Passport to Texas from Texas Parks and Wildlife and the Sport Fish and Wildlife Restoration Program
The March issue of the Texas Parks and Wildlife Magazine is on newsstands now. And in it you’ll find an article by Jim Blackburn – an environmental attorney and planner from Houston — who writes about one of his more memorable kayaking experiences along the Texas coast.
We were out on Bolivar flats in our kayaks, and there were literally thousands of avocets, which are gorgeous black and white birds with sort of a brownish neck and sort of an upturned bill. They’re wading birds, probably about fourteen-sixteen inches in height. There were literally thousands of them, and they would sort of just rise and fall in a mass. Just the patterns that threes birds made, were just incredible to see. And I’ve just never seen that many avocets in one place.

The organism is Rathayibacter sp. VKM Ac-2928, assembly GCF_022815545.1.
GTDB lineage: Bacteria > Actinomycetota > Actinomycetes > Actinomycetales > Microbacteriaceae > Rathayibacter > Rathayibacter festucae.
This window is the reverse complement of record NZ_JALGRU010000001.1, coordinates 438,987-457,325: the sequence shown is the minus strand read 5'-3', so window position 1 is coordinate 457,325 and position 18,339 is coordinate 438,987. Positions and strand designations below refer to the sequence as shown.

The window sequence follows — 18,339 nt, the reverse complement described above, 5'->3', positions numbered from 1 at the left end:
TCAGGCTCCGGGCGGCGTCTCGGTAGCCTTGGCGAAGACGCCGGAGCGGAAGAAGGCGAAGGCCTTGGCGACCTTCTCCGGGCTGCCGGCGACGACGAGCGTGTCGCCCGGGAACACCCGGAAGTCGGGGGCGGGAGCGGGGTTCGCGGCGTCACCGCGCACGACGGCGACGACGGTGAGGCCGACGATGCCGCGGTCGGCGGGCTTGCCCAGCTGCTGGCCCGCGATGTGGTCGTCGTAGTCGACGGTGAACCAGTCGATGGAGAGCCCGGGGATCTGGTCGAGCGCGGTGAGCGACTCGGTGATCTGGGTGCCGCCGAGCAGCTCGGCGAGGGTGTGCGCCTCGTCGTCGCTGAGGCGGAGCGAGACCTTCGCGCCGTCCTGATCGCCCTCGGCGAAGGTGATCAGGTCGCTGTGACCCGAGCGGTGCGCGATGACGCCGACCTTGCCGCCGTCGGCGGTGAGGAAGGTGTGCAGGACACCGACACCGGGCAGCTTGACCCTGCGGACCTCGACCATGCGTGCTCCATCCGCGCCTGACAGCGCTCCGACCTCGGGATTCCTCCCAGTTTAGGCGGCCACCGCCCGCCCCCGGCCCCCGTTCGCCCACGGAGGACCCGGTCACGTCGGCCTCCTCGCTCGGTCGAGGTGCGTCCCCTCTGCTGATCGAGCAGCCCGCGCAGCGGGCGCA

When you’re on a kayak, says Blackburn, you can get closer to nature than you ever thought possible.
I oftentimes take my kayak to the rookery islands to see the large fish-eating birds – the herons…the egrets… going through their breeding rituals… and then later in the spring raising their young. And those are really, really nice experiences.
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That’s our show… made possible by the Sport Fish and Wildlife Restoration Program… helping to fund the operations and management of more than 50 wildlife management areas.
For Texas Parks and Wildlife…I’m Cecilia Nasti.